Wednesday, October 19, 2011

Retreat with the Sheep

Anne Morrow Lindbergh, in her 1955 book, Gift from the Sea, retreats to the beach for two weeks, living simply, in a shore cottage with open-air windows and bare walls, to write and contemplate her busy life as a wife and mother. Since I first read the book (and my grandma's notes in the margin), I have romanticized the notion of taking off by myself. To find out if I was any fun to be with. To look at hours ahead and know there was only me to fill them. To write, to read. When I turned 50 two years ago, and then when our last kid left home in August, it became uppermost in my mind. I finally made it happen last week when I headed to Idaho's famous Sun Valley resort community to the Trailing of the Sheep festival.

On the first day I attended a writer’s workshop, Women Writing and Living the West. I got to meet some of my favorite women authors, and heard stories from ranch women just like me who are brave enough to stand in a crowd and share those stories.

I went hiking/walking all three days, once into the Sawtooths under perfect skies. One morning my hike was in the forest adjacent to the city, so close in fact, that within in a minute or two of returning, I ordered a perfect mocha at the local coffee house. How “Sun Valleyesque” is that?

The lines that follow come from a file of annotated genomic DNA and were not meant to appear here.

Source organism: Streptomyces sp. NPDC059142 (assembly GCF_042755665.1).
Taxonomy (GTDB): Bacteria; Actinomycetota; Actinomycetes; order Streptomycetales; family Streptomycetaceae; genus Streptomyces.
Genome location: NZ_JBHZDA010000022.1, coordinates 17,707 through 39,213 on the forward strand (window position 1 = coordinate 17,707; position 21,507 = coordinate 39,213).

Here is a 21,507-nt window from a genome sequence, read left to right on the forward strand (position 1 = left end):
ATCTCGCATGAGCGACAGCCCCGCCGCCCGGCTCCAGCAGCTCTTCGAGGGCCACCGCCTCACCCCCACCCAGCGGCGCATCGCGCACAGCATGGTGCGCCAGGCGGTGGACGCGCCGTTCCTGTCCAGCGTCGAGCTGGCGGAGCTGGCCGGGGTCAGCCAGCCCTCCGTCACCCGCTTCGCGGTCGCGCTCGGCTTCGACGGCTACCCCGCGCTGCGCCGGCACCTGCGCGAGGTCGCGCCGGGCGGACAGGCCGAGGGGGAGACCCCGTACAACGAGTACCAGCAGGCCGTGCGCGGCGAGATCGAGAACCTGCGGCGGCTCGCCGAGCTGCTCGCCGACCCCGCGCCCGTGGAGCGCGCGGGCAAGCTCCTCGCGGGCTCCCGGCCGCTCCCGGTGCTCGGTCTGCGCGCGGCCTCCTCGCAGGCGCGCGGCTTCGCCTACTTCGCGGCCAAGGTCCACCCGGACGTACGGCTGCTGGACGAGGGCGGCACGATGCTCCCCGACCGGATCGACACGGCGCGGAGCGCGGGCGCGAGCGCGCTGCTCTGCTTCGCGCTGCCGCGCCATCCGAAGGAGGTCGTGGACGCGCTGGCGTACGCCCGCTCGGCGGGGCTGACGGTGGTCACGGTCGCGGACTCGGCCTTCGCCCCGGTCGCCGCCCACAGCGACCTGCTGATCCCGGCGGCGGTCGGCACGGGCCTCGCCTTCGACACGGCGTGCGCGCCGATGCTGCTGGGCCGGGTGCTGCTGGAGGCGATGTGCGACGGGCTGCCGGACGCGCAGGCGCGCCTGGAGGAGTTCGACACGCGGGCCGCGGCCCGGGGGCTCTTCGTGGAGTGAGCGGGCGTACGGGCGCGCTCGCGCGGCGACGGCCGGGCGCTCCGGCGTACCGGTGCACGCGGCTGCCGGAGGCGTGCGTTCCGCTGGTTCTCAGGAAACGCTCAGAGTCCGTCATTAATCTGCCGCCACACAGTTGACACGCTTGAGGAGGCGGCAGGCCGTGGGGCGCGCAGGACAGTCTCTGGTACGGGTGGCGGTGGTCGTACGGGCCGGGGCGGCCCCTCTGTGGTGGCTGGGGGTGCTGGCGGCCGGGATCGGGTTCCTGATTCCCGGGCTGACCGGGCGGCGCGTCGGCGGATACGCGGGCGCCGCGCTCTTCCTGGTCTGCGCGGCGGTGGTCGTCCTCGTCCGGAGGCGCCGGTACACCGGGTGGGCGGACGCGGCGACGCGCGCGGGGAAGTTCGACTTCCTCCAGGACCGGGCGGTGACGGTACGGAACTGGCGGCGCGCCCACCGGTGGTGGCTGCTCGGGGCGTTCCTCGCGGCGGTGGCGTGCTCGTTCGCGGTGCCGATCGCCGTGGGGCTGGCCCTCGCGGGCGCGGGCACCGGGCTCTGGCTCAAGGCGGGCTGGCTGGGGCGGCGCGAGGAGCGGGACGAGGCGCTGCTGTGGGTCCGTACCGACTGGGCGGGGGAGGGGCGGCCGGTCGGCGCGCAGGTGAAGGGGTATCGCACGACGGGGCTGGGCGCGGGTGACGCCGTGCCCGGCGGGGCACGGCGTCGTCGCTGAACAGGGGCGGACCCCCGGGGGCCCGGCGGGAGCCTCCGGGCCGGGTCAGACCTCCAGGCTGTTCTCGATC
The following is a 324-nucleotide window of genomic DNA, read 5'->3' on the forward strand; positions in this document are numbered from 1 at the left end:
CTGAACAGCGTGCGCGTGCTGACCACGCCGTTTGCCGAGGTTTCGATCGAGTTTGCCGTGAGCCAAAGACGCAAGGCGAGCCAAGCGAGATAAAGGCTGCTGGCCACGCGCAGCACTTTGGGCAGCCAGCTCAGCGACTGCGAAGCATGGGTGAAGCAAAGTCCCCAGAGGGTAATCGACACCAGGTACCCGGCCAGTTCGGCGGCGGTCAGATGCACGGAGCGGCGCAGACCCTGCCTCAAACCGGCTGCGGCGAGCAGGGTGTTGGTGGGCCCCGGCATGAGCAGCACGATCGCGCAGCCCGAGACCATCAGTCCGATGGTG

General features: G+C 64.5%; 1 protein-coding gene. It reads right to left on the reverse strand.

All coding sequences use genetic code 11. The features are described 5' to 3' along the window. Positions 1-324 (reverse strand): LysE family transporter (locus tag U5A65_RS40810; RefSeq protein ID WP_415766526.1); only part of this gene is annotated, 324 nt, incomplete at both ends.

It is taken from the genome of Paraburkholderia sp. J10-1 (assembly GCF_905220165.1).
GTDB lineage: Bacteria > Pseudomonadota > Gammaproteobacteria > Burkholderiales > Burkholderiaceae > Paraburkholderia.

On Sunday the culminating event is the parade, where thousands of onlookers line the short main street in Ketchum to witness the ancient art of herding sheep. First are dancers and musicians representing Peru and the Basque region of Spain, whose sheep raising cultures spawned the local industry. Next are a couple of horse-drawn sheep wagons. Then a dull roar rises from the crowd, and folks step into the street, craning their necks as the sheep come into view. The 1500 head flood by, the local priest at their lead, striding out in his black cloak.

From the perspective of a rangeland cattle rancher who appreciates the efforts of the solitary herder and his band of sheep in the mountains, this is genius. My hat is off to the sheep industry and the ranchers who had the foresight to turn conflict, sheep trailing to lower elevation pastures through a trophy home community, into a celebration!

As for my personal retreat, there were no great insights; Mark recognized me when I got home. I am emboldened enough to believe I can keep carving on my life through daily practice. I do feel a bit of "grace," as Lindbergh would say, that life is precious - even and especially when experienced alone.

 A day hike

stars of the parade

1 comment:

  1. favorite lines:
    -How “Sun Valleyesque” is that?
    -the local priest at their lead, striding out in his black cloak. (great image picturing it agains the white of sheep hair)
    -Mark recognized me when I got home. I am emboldened enough to believe I can keep carving on my life through daily practice.